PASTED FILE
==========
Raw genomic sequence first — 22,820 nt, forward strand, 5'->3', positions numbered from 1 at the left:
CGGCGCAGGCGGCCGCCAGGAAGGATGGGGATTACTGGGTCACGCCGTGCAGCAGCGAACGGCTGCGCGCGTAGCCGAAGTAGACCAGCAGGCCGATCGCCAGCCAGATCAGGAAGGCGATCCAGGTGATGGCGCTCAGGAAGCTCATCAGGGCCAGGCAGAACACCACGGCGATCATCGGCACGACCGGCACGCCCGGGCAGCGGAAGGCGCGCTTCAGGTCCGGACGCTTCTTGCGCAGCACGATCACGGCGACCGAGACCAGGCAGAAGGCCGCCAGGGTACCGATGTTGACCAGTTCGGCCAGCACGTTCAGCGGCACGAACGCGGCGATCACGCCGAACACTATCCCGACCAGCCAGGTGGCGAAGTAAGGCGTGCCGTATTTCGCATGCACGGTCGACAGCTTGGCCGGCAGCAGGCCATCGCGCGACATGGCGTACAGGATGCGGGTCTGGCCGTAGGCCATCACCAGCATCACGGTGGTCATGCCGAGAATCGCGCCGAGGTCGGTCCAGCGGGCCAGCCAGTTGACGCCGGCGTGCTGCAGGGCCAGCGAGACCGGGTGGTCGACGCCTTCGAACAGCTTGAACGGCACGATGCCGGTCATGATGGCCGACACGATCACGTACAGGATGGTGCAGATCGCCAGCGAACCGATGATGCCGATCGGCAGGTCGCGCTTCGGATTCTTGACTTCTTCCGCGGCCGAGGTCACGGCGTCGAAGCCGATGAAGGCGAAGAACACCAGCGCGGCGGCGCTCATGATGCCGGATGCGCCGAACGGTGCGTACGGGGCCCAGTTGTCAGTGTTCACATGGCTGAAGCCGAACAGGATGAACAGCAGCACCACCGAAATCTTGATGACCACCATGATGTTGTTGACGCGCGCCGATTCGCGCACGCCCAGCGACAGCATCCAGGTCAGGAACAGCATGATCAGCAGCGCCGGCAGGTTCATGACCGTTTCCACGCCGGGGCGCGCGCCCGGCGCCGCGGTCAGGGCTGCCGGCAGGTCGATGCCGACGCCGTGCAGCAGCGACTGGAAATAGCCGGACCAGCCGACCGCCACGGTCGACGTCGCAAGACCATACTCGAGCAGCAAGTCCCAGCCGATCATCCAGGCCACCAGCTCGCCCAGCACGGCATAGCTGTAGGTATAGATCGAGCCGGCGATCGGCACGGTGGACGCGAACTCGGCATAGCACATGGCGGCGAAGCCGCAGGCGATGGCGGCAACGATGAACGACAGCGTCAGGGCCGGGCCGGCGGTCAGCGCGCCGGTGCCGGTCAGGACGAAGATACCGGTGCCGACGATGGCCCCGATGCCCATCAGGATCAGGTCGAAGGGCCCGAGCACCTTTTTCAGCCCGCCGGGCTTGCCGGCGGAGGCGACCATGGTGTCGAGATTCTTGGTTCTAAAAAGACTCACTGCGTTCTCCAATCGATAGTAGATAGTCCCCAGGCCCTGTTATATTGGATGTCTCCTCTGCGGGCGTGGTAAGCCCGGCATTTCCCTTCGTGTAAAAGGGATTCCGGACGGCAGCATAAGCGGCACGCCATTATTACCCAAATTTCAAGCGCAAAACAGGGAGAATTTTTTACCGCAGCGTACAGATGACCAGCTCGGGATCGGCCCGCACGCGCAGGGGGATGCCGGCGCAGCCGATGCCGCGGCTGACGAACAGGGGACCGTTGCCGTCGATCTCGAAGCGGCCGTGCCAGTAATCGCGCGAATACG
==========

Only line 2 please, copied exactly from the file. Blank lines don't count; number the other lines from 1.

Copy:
CGGCGCAGGCGGCCGCCAGGAAGGATGGGGATTACTGGGTCACGCCGTGCAGCAGCGAACGGCTGCGCGCGTAGCCGAAGTAGACCAGCAGGCCGATCGCCAGCCAGATCAGGAAGGCGATCCAGGTGATGGCGCTCAGGAAGCTCATCAGGGCCAGGCAGAACACCACGGCGATCATCGGCACGACCGGCACGCCCGGGCAGCGGAAGGCGCGCTTCAGGTCCGGACGCTTCTTGCGCAGCACGATCACGGCGACCGAGACCAGGCAGAAGGCCGCCAGGGTACCGATGTTGACCAGTTCGGCCAGCACGTTCAGCGGCACGAACGCGGCGATCACGCCGAACACTATCCCGACCAGCCAGGTGGCGAAGTAAGGCGTGCCGTATTTCGCATGCACGGTCGACAGCTTGGCCGGCAGCAGGCCATCGCGCGACATGGCGTACAGGATGCGGGTCTGGCCGTAGGCCATCACCAGCATCACGGTGGTCATGCCGAGAATCGCGCCGAGGTCGGTCCAGCGGGCCAGCCAGTTGACGCCGGCGTGCTGCAGGGCCAGCGAGACCGGGTGGTCGACGCCTTCGAACAGCTTGAACGGCACGATGCCGGTCATGATGGCCGACACGATCACGTACAGGATGGTGCAGATCGCCAGCGAACCGATGATGCCGATCGGCAGGTCGCGCTTCGGATTCTTGACTTCTTCCGCGGCCGAGGTCACGGCGTCGAAGCCGATGAAGGCGAAGAACACCAGCGCGGCGGCGCTCATGATGCCGGATGCGCCGAACGGTGCGTACGGGGCCCAGTTGTCAGTGTTCACATGGCTGAAGCCGAACAGGATGAACAGCAGCACCACCGAAATCTTGATGACCACCATGATGTTGTTGACGCGCGCCGATTCGCGCACGCCCAGCGACAGCATCCAGGTCAGGAACAGCATGATCAGCAGCGCCGGCAGGTTCATGACCGTTTCCACGCCGGGGCGCGCGCCCGGCGCCGCGGTCAGGGCTGCCGGCAGGTCGATGCCGACGCCGTGCAGCAGCGACTGGAAATAGCCGGACCAGCCGACCGCCACGGTCGACGTCGCAAGACCATACTCGAGCAGCAAGTCCCAGCCGATCATCCAGGCCACCAGCTCGCCCAGCACGGCATAGCTGTAGGTATAGATCGAGCCGGCGATCGGCACGGTGGACGCGAACTCGGCATAGCACATGGCGGCGAAGCCGCAGGCGATGGCGGCAACGATGAACGACAGCGTCAGGGCCGGGCCGGCGGTCAGCGCGCCGGTGCCGGTCAGGACGAAGATACCGGTGCCGACGATGGCCCCGATGCCCATCAGGATCAGGTCGAAGGGCCCGAGCACCTTTTTCAGCCCGCCGGGCTTGCCGGCGGAGGCGACCATGGTGTCGAGATTCTTGGTTCTAAAAAGACTCACTGCGTTCTCCAATCGATAGTAGATAGTCCCCAGGCCCTGTTATATTGGATGTCTCCTCTGCGGGCGTGGTAAGCCCGGCATTTCCCTTCGTGTAAAAGGGATTCCGGACGGCAGCATAAGCGGCACGCCATTATTACCCAAATTTCAAGCGCAAAACAGGGAGAATTTTTTACCGCAGCGTACAGATGACCAGCTCGGGATCGGCCCGCACGCGCAGGGGGATGCCGGCGCAGCCGATGCCGCGGCTGACGAACAGGGGACCGTTGCCGTCGATCTCGAAGCGGCCGTGCCAGTAATCGCGCGAATACG